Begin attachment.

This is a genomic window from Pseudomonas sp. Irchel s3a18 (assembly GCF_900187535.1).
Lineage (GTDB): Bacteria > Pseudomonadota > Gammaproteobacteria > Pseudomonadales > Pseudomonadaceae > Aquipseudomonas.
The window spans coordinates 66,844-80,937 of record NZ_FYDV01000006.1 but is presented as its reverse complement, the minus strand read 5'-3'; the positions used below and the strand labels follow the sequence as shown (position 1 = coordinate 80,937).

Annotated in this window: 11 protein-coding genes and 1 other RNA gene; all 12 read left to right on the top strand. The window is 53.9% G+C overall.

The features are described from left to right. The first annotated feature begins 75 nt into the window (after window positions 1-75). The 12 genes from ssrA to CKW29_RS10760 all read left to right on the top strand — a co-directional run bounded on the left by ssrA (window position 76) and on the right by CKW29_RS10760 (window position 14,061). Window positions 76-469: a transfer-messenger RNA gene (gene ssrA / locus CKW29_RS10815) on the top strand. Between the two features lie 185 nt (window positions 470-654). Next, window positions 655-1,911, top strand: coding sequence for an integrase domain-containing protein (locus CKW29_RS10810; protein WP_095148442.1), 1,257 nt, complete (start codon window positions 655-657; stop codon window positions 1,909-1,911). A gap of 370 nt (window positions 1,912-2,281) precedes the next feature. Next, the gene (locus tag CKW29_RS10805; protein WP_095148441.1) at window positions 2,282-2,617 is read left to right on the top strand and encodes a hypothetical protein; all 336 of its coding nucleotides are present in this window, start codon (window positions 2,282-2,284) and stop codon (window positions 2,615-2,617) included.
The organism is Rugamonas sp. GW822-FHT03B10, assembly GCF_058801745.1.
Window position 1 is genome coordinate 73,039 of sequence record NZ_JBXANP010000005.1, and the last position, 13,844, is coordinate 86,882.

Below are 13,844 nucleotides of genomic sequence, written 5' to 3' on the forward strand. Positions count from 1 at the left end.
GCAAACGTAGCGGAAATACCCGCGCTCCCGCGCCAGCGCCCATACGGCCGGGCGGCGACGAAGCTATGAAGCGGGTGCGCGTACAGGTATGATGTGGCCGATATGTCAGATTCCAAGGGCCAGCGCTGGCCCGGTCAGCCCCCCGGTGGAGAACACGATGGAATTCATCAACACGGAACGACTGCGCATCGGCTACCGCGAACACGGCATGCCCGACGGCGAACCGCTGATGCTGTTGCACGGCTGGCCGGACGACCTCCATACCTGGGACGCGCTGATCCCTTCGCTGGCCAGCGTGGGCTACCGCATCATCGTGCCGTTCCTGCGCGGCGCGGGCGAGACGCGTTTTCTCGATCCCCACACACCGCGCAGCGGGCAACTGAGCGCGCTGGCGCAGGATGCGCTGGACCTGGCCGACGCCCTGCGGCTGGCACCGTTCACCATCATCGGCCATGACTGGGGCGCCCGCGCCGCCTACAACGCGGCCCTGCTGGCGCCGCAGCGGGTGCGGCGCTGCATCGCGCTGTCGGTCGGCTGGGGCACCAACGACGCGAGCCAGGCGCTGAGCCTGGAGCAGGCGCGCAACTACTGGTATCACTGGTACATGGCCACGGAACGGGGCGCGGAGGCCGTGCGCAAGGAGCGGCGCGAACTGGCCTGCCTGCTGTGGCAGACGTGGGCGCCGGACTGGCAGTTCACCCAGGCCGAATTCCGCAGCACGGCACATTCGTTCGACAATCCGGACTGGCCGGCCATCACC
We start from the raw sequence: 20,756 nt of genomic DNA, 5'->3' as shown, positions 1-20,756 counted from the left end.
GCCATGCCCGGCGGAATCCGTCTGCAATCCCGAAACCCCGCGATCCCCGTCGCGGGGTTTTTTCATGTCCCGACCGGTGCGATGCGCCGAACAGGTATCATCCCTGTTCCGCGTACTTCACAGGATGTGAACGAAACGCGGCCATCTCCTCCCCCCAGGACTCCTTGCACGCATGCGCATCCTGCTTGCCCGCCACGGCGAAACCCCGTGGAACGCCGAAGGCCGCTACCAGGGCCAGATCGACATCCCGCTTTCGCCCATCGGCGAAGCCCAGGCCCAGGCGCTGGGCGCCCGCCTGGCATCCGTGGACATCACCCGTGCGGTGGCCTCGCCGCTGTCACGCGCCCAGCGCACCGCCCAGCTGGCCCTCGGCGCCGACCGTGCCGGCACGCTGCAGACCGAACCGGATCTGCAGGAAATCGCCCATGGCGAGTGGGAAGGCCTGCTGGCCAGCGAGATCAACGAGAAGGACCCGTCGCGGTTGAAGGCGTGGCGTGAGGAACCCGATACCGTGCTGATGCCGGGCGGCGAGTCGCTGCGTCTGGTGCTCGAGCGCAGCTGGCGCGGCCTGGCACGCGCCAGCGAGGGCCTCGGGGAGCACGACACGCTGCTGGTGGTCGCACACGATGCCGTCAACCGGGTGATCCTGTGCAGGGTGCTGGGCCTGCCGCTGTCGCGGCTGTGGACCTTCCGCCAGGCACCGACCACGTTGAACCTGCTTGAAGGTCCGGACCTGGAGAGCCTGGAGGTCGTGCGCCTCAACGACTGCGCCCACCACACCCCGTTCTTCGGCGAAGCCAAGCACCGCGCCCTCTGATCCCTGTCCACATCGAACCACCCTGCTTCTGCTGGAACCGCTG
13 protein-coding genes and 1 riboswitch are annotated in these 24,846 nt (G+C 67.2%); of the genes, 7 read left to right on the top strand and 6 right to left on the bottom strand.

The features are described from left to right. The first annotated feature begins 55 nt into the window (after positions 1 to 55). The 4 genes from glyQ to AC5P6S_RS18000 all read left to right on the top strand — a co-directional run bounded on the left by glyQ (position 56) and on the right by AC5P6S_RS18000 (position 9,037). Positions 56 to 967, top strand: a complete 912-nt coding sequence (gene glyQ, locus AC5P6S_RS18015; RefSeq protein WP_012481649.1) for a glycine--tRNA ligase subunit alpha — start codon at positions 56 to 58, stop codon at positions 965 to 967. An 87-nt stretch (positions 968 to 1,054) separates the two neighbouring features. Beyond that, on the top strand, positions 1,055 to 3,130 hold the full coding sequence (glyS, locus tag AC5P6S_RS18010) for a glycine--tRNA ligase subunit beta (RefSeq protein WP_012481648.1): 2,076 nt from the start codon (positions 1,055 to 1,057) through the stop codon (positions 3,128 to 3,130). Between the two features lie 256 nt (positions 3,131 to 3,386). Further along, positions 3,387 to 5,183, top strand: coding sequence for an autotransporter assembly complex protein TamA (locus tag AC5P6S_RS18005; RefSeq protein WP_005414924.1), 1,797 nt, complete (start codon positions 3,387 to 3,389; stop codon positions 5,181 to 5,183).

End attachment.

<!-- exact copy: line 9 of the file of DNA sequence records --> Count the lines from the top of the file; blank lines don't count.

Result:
GCAAACGTAGCGGAAATACCCGCGCTCCCGCGCCAGCGCCCATACGGCCGGGCGGCGACGAAGCTATGAAGCGGGTGCGCGTACAGGTATGATGTGGCCGATATGTCAGATTCCAAGGGCCAGCGCTGGCCCGGTCAGCCCCCCGGTGGAGAACACGATGGAATTCATCAACACGGAACGACTGCGCATCGGCTACCGCGAACACGGCATGCCCGACGGCGAACCGCTGATGCTGTTGCACGGCTGGCCGGACGACCTCCATACCTGGGACGCGCTGATCCCTTCGCTGGCCAGCGTGGGCTACCGCATCATCGTGCCGTTCCTGCGCGGCGCGGGCGAGACGCGTTTTCTCGATCCCCACACACCGCGCAGCGGGCAACTGAGCGCGCTGGCGCAGGATGCGCTGGACCTGGCCGACGCCCTGCGGCTGGCACCGTTCACCATCATCGGCCATGACTGGGGCGCCCGCGCCGCCTACAACGCGGCCCTGCTGGCGCCGCAGCGGGTGCGGCGCTGCATCGCGCTGTCGGTCGGCTGGGGCACCAACGACGCGAGCCAGGCGCTGAGCCTGGAGCAGGCGCGCAACTACTGGTATCACTGGTACATGGCCACGGAACGGGGCGCGGAGGCCGTGCGCAAGGAGCGGCGCGAACTGGCCTGCCTGCTGTGGCAGACGTGGGCGCCGGACTGGCAGTTCACCCAGGCCGAATTCCGCAGCACGGCACATTCGTTCGACAATCCGGACTGGCCGGCCATCACC